With Mai's Gone, Where Will The Late-Night Crowd Eat After Shows?

[Ed. Note: Musicians and other night owls, we'd love to hear your Mai's memories... please leave them in the comments.]

With Mai's Gone, Where Will The Late-Night Crowd Eat After Shows?
Craig Hlavaty

Today's devastating fire at Mai's Restaurant off upper Milam brings an end - a temporary one, we hope - to a beloved late-night institution. For years now, the family-owned Vietnamese joint has been dishing out spring rolls and their famous garlic tofu to hungry and drunken patrons from all parts of the downtown area looking for something better than a greasy cheeseburger or a soggy slice of pizza. For many of Houston's night folk, Mai's was the last stop before home, yours or someone else's. Friday and Saturday nights around 2 a.m., the doors began to bulge with people from all manner of bar and club life looking for a table. Houston Police officers would sometimes help work the door, taking names and numbers of guests to help the staff who went into robot mode to try to buck the boozy rush. The staff was wickedly efficient even as 3 a.m. dug in closer, and the place was a sea of tiny Vietnamese chicks in sequined dresses and boys in clubwear milling about outside. Most people in town who partied off Westheimer or in Midtown would find themselves busting the hatch at Mai's at least once in their travels, if not at least once every week or so. It was just cleaner and better food at such an ungodly hour, after a night of ingesting copious alcohol. You didn't feel so slovenly sharing a plate of spring rolls with a date or splitting a plate of noodles with your buddy. But Mai's was good at any time of day. This wasn't some drunken hovel. You could even take someone here on a dinner date and not feel like a low-rent scrub. Rocks Off used to drive down Milam every now and then for lunch or after work to get his spring rolls, soup and lemongrass tofu injection. For many people Mai's was their first entry into the world of Vietnamese cuisine. This wasn't your parents' half-cooked egg roll or orange chicken from some mall Chinese place by your suburban home. Mai's was all flavored lively, and left you not feeling weighted down like other places... and reasonably priced. It took us awhile to understand that pho was pronounced "fah" and not "faux." Late-night excursions won't be the same without the Mai's option. While we were taking pictures this morning of the devastation for Hair Balls, we kept thinking of what options we have left now at night. Ruchi's off Shepherd, maybe Biba's Ones A Meal? We never got into Katz's Deli and Late Nite Pie is fine, but it takes a long time when all you want to do is eat and crash out at home. You have to rush to Tacos A Go-Go to snag a plate. Mai's fit us and the bar scene like a glove. What now?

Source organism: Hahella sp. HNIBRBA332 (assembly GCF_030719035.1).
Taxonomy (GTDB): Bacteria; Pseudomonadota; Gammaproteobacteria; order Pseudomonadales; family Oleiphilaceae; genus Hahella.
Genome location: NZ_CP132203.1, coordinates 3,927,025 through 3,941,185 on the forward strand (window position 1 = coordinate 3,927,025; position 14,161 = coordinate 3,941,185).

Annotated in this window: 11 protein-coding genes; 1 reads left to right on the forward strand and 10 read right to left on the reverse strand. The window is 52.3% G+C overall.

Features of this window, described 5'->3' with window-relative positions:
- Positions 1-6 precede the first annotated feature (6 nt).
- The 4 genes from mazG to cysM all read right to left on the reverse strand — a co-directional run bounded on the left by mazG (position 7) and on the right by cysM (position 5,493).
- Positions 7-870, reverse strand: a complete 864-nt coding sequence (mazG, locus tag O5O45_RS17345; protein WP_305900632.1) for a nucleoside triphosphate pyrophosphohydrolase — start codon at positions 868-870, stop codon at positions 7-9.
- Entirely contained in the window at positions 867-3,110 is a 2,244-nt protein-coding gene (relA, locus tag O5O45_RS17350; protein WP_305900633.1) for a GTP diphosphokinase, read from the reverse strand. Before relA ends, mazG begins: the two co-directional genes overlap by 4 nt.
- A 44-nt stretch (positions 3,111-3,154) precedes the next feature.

Upcoming Events

Sponsor Content


All-access pass to top stories, events and offers around town.

Sign Up >

No Thanks!

Remind Me Later >